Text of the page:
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How To Know The Holy Spirit Personally and Intimately
on November 8, 2011
Many times as a pastor I have heard Christians refer to the Holy Spirit as an "it," or a "power/force," or the like. I have also heard many times that the most abstract member of the trinity to many Christians is the Holy Spirit. It has been my own experience that I have had to work harder to understand and know the Holy Spirit more than any other Person in the Trinity. In this book Dr. Sproul writes with profound insight, biblical acumen, and exegetical precision and gradually peels away the mysteries surrounding the third Person in the Trinity.
There are ten good reasons to read this book and its because each chapter handles a distinct important aspect of the character or attributes of the Holy Spirit and Sproul then cogently and articulately explains the ramifications for us theologically and then practically.
In chapter one Dr. Sproul asks and answers the question "Who is the Holy Spirit?" by using various Scriptures demonstrating that the Holy Spirit is a "person;" that we are called to a have a "personal relationship with him;" and that he performs "personal tasks."
In chapter two the author gives a plethora of Scriptures and some very good logical arguments like this one: "Were the Holy Spirit not God, it is extremely unlikely that blasphemy against Him would be regarded as unpardonable," to show very clearly that the Bible teaches the deity of the Holy Spirit in both the Old and New Testaments.
In chapter three Dr. Sproul tackles and dismantles the most common objections raised against the Trinity and deals with them historically, biblically, and philosophically. He answers the following objections with great erudition, concise simplicity, and with immense sagacity:
Objection #1: The Word "Trinity" is not a biblical word and represents the invasion of foreign philosophy into biblical revelation.
Objection #2: The doctrine of the Trinity is contradictory and therefore irrational.
He demonstrates clearly in this chapter that the Trinitarian formula is neither contradictory nor irrational--rather it is biblical and logical.
Chapter four is vintage Sproul. Dr. Sproul is known for his outstanding vocabulary and for making things clear by explaining the meaning of words with reference to his subject of discussion. Dr. Sproul takes the time in this chapter to define the meanings and distinctions of the Holy Spirit as "essence" and "person." He explains this by elaborating on three concepts: contradiction, paradox, and mystery with reference to our understanding of the Holy Spirit's character and attributes.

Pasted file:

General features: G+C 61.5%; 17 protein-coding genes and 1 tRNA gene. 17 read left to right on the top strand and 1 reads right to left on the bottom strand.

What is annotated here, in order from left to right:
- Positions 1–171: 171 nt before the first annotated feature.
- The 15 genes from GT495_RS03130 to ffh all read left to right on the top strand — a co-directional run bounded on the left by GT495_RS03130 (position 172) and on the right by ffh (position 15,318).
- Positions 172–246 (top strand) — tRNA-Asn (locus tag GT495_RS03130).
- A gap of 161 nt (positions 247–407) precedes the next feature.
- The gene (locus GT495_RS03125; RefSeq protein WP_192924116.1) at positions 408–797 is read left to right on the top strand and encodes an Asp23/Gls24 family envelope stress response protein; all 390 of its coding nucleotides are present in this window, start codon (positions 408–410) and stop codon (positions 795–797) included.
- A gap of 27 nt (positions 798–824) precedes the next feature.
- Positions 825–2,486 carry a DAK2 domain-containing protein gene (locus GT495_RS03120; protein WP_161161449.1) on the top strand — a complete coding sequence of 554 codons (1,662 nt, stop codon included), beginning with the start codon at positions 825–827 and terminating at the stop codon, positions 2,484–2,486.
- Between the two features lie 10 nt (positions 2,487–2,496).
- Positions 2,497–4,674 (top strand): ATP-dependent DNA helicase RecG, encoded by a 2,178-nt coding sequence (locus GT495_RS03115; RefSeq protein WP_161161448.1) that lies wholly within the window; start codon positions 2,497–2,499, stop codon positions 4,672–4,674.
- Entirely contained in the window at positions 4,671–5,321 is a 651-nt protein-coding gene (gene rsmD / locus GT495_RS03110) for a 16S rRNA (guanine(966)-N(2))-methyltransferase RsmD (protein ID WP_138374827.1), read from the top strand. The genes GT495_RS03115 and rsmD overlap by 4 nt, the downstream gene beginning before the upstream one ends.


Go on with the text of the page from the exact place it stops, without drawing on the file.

Chapter six is a wonderful explanation of God the Holy Spirit's work in physical and spiritual creation. He summarizes the chapter in this manner: "It is the Holy Spirit who supplies the dynamic for the created world. By His power the universe has life and motion...there is a parallel between the Spirit's work in creation and redemption. As He is the generating power of biological life, so is He the source and generating power of spiritual life. His work in redemption mirrors and supplements His work in creation. He works both in creation and re-creation of a fallen world."
In Chapter six Dr. Sproul gives a masterful presentation on what it means to be "born-again" or "regenerated" by the Holy Spirit. He demonstrates from John 3 and Ephesians 2 how we are "dead" spiritually and must be "made alive" by the Holy Spirit in order to be saved. He gives an outstanding presentation of why regeneration must precede faith and obliterates the much believed idea that faith + rebirth = justification.
Chapter seven is a wonderful articulation of the eternal security of those who are indeed regenerate. Sproul gives a very good presentation on the biblical distinctions of justification (monergistically - God alone working to save us); and sanctification (synergistically - the cooperation between the Holy Spirit and us).
I think chapter 8 on the Baptism of the Holy Spirit is perhaps the best in the book. The baptism of the Spirit may be one of the least understood issues in theology today. Dr. Sproul brings great clarity and synthesis to a better understanding of this doctrine and its immense importance. The thesis he defends is summed up at the end of the chapter in this manner:
"I am not saying that everyone who is a member of a Christian church has the Holy Spirit. Membership in the visible church no more guarantees the baptism of the Holy Spirit than it guarantees salvation. We know that there are unbelievers who are church members. No unbeliever has the baptism of the Holy Spirit, but every believer, every regenerate person, does have the baptism of the Holy Spirit. Every Christian from Pentecost to the present is both regenerate of the Spirit and baptized in the Spirit. That is the essence of the meaning of Pentecost. Anything less casts a shadow over the sacred importance of Pentecost in the history of redemption. Any person who is regenerate is also sealed by the Spirit, baptized in the Spirit, and has the earnest of the Spirit."
In chapter nine we have a great exposition of Galatians 5 contrasting the works of the flesh and the work of the Spirit, and lastly in chapter ten Dr. Sproul shows how the Holy Spirit is Christ's Vicar on earth to empower, comfort, and use us for the glory of Christ.
Honestly, I'm surprised this book has not been a BIG seller. As far as I'm concerned it is the best book bridging great scholarship in laymen's terms on the Person and Work of the Holy Spirit in the English language. I have read over twenty books on the Holy Spirit - and this is my third time through Sproul's work, and it is still the one I would recommend most if you are going to read one book on the Holy Spirit.